Materials and digitalization – a revolutionary combination
While digitalization is mainly about bits, it creates new opportunities for the research, manufacturing and use of various materials. The most familiar of these methods is 3D printing, which is becoming increasing common. These layering-based additive methods enable small-scale production without separate tools and allow for variations in the geometry of a product. Variations in the material properties of a product will become possible in the future.
Additive manufacturing has become an everyday activity. An FDM printer, which is suitable for working with molten plastic, is sold online for approximately €1,000. What is more interesting is the development of the printing of rubbers, composites, metals, ceramics and medical materials.
The Department of Materials Science and the Department of Mechanical Engineering and Industrial Systems at Tampere University of Technology have purchased a device suitable for printing ceramics with funding from the Tampere Region 3D Centre of Expertise. The device is used extensively for studying the manufacturing of polymer and ceramic items. The device enables printing both wear-resistant nozzles for industrial purposes and bone replacements for medical applications. The accuracy of printed features reaches a level below 0.1 mm. The properties of ceramic powders can be tailored to each application, for example, to increase the hardness of nozzles or to add cell growth-promoting substances to bone applications.
The printing of basic ceramics is already an everyday activity, but a great deal of research and development remains to be done in terms of special materials. The possibilities are almost unlimited. In most cases, 3D printing enables the effective production of parts that could not otherwise be profitably manufactured on a small scale using traditional methods. Imagine a future where we can print a part of a product from the desired material without moulds or prototypes.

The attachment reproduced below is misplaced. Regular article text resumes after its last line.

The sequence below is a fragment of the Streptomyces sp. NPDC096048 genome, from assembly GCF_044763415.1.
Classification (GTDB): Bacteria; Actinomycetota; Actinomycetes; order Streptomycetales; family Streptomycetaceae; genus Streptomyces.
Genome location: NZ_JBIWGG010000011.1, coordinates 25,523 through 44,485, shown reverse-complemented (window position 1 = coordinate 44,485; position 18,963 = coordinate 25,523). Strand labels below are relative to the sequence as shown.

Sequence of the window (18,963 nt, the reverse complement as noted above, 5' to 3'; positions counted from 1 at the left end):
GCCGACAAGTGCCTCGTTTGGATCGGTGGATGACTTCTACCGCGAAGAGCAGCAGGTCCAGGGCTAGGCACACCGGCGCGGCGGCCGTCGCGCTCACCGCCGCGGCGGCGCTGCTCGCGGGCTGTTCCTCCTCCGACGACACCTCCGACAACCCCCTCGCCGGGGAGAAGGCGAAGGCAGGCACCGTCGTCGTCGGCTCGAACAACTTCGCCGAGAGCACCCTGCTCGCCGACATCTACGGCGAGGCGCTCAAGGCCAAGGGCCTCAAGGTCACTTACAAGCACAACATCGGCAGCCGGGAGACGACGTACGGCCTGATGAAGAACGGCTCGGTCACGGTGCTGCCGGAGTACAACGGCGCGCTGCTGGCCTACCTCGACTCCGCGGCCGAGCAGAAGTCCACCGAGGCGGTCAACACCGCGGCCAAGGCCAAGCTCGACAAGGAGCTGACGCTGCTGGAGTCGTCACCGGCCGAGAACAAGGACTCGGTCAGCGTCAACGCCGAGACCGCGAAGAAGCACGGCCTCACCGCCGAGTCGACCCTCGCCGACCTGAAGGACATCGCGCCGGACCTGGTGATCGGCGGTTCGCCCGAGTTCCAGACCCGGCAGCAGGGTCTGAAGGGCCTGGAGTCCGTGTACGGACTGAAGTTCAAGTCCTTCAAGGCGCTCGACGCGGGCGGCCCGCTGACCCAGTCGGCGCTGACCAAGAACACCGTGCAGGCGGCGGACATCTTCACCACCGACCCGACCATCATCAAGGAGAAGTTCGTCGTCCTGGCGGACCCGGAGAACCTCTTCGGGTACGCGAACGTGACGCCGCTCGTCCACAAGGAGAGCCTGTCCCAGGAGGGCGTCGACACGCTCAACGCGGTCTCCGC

Another digitalization-related phenomenon is materials informatics. While perhaps not as well-known as 3D printing, it is just as revolutionary. Materials informatics applies mathematical methods to materials research. The aim is to develop algorithms and models to predict the properties of new materials through computational methods.
The United States has launched a materials informatics initiative entitled “the Materials Genome Initiative”. As President Obama puts it, “To help businesses discover, develop and deploy new materials twice as fast, we’re launching what we call the Materials Genome Initiative.” In Europe, similar tools are being developed through the NoMaD and Marvel projects. Work has also begun here in Finland in the form of collaboration between Tampere University of Technology, Aalto University and the University of Tampere. Imagine a future where, instead of off-the-shelf materials, we can design a material that meets our needs using the safest possible materials available.
Materials informatics allows us to eliminate the limitations of different materials. For example, one of the greatest challenges in the development of fusion reactors is finding suitable materials. Materials informatics also benefits Finnish industry, as it paves the way towards more sustainable and affordable materials.
One of the themes of the Subcontracting Trade Fair 2015 is new materials. It could be the fair theme every year but is now more interesting and relevant than it has been for a long time. Digitalization has the potential to revolutionize materials technology just as it has revolutionized other areas of technology and business.
Imagine a future where we utilize additive manufacturing to turn a new material developed for a specific application into a unique, competitive and environmentally friendly part that is difficult to duplicate. It is hard to imagine, but could it still be possible?
Jyrki Vuorinen holds a professorship in the Department of Materials Science at Tampere University of Technology (TUT) and is the Dean of the Faculty of Engineering Sciences. The Department of Materials Science maintains close R&D collaboration with Finnish industry and is nationally recognized as the leading producer of MSc graduates in its field.